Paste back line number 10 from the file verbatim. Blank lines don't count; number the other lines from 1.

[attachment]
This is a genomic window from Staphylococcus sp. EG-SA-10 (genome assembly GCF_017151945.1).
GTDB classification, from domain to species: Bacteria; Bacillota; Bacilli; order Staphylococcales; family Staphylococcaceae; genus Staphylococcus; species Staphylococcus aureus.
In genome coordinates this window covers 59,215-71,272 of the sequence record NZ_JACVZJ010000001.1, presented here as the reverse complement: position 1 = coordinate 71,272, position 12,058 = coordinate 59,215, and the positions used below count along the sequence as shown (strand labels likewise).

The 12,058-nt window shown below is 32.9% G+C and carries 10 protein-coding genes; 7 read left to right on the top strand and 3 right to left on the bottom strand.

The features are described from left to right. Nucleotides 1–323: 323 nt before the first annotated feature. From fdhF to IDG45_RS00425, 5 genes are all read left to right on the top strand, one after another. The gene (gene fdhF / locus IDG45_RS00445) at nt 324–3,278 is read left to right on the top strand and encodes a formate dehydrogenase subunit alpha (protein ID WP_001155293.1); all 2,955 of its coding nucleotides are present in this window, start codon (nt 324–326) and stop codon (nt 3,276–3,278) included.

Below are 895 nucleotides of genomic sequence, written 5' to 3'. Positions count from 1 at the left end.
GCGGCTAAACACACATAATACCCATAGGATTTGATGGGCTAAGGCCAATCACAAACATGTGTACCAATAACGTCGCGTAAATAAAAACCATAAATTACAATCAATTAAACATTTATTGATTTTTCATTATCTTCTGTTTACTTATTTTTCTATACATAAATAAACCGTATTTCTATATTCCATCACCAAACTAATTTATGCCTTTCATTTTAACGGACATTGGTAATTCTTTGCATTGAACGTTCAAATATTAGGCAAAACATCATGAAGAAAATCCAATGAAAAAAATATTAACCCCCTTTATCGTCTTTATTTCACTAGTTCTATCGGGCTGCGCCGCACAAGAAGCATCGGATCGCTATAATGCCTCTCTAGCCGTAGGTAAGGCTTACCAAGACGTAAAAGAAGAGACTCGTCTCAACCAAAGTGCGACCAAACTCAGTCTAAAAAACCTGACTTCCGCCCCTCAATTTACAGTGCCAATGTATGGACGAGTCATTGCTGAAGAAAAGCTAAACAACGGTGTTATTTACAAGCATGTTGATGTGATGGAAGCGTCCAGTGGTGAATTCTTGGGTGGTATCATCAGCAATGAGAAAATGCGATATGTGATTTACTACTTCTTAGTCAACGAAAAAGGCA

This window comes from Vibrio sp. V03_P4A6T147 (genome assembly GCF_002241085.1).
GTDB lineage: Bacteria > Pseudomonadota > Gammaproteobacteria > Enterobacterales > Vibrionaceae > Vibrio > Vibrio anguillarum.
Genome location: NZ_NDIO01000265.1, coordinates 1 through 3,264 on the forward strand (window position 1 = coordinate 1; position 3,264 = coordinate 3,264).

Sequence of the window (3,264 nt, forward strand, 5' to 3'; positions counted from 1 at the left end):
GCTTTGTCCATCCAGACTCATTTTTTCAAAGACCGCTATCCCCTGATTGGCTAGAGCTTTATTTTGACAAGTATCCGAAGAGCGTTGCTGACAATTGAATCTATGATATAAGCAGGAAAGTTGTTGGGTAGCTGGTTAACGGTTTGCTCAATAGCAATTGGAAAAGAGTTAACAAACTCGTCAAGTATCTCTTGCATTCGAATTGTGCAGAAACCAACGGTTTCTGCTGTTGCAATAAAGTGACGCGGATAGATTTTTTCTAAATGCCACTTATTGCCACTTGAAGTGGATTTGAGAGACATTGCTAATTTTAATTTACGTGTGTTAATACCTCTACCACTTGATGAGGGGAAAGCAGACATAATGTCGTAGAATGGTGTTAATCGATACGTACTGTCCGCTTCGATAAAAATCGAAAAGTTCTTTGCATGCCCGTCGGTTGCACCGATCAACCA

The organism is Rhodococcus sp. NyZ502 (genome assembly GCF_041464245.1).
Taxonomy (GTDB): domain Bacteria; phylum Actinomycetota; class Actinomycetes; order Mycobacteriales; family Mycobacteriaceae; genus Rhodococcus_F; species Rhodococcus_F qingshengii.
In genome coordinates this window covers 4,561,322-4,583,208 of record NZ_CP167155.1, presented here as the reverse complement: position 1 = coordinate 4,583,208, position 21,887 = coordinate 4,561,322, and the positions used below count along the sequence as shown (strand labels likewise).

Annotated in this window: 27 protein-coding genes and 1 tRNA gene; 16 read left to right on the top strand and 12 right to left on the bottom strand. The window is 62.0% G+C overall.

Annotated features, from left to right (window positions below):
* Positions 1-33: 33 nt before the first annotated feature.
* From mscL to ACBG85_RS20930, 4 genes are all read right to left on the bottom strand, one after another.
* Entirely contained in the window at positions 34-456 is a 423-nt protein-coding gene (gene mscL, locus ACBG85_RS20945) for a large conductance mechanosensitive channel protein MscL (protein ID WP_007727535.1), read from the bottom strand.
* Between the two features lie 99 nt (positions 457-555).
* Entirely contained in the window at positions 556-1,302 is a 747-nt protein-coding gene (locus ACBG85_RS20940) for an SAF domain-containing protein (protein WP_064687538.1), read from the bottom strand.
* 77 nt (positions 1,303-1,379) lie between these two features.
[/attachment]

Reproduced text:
Genome location: NZ_NDIO01000265.1, coordinates 1 through 3,264 on the forward strand (window position 1 = coordinate 1; position 3,264 = coordinate 3,264).